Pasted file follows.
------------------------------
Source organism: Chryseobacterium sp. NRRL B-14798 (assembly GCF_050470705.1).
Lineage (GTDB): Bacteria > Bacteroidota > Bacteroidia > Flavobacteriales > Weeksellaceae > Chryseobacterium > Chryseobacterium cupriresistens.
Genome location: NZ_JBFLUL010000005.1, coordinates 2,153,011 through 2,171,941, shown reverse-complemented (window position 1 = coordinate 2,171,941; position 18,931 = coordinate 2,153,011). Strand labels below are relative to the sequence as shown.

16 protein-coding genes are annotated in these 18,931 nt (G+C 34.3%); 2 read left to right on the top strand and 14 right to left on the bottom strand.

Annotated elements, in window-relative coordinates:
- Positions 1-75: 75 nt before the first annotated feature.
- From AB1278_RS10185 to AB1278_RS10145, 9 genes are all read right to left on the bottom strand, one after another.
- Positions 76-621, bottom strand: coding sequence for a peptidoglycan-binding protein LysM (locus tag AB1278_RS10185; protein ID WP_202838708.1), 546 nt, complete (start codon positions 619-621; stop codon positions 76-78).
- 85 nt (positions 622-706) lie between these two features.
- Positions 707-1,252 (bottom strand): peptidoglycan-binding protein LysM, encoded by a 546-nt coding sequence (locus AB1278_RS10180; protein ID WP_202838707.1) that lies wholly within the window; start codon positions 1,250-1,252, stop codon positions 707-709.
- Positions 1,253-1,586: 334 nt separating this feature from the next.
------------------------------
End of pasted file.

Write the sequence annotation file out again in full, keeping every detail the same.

Source organism: Chryseobacterium sp. NRRL B-14798 (assembly GCF_050470705.1).
Lineage (GTDB): Bacteria > Bacteroidota > Bacteroidia > Flavobacteriales > Weeksellaceae > Chryseobacterium > Chryseobacterium cupriresistens.
Genome location: NZ_JBFLUL010000005.1, coordinates 2,153,011 through 2,171,941, shown reverse-complemented (window position 1 = coordinate 2,171,941; position 18,931 = coordinate 2,153,011). Strand labels below are relative to the sequence as shown.

16 protein-coding genes are annotated in these 18,931 nt (G+C 34.3%); 2 read left to right on the top strand and 14 right to left on the bottom strand.

Annotated elements, in window-relative coordinates:
- Positions 1-75: 75 nt before the first annotated feature.
- From AB1278_RS10185 to AB1278_RS10145, 9 genes are all read right to left on the bottom strand, one after another.
- Positions 76-621, bottom strand: coding sequence for a peptidoglycan-binding protein LysM (locus tag AB1278_RS10185; protein ID WP_202838708.1), 546 nt, complete (start codon positions 619-621; stop codon positions 76-78).
- 85 nt (positions 622-706) lie between these two features.
- Positions 707-1,252 (bottom strand): peptidoglycan-binding protein LysM, encoded by a 546-nt coding sequence (locus AB1278_RS10180; protein ID WP_202838707.1) that lies wholly within the window; start codon positions 1,250-1,252, stop codon positions 707-709.
- Positions 1,253-1,586: 334 nt separating this feature from the next.